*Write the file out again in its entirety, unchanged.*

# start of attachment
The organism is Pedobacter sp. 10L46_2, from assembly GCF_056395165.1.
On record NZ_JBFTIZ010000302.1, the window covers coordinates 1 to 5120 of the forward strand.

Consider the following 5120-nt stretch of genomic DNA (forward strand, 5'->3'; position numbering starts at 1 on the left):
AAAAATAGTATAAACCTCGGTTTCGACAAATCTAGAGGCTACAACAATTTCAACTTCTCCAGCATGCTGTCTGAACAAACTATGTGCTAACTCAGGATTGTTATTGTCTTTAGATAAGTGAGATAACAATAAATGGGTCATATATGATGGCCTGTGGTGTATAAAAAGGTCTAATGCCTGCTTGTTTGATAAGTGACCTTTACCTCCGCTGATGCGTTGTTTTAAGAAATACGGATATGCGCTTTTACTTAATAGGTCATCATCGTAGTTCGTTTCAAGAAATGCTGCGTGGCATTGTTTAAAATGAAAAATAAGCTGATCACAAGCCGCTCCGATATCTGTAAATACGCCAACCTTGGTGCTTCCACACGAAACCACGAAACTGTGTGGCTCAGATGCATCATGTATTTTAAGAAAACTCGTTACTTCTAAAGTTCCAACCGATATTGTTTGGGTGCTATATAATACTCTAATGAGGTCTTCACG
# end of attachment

The organism is Pedobacter sp. 10L46_2, from assembly GCF_056395165.1.
On record NZ_JBFTIZ010000302.1, the window covers coordinates 1 to 5120 of the forward strand.

Consider the following 5120-nt stretch of genomic DNA (forward strand, 5'->3'; position numbering starts at 1 on the left):
AAAAATAGTATAAACCTCGGTTTCGACAAATCTAGAGGCTACAACAATTTCAACTTCTCCAGCATGCTGTCTGAACAAACTATGTGCTAACTCAGGATTGTTATTGTCTTTAGATAAGTGAGATAACAATAAATGGGTCATATATGATGGCCTGTGGTGTATAAAAAGGTCTAATGCCTGCTTGTTTGATAAGTGACCTTTACCTCCGCTGATGCGTTGTTTTAAGAAATACGGATATGCGCTTTTACTTAATAGGTCATCATCGTAGTTCGTTTCAAGAAATGCTGCGTGGCATTGTTTAAAATGAAAAATAAGCTGATCACAAGCCGCTCCGATATCTGTAAATACGCCAACCTTGGTGCTTCCACACGAAACCACGAAACTGTGTGGCTCAGATGCATCATGTATTTTAAGAAAACTCGTTACTTCTAAAGTTCCAACCGATATTGTTTGGGTGCTATATAATACTCTAATGAGGTCTTCACG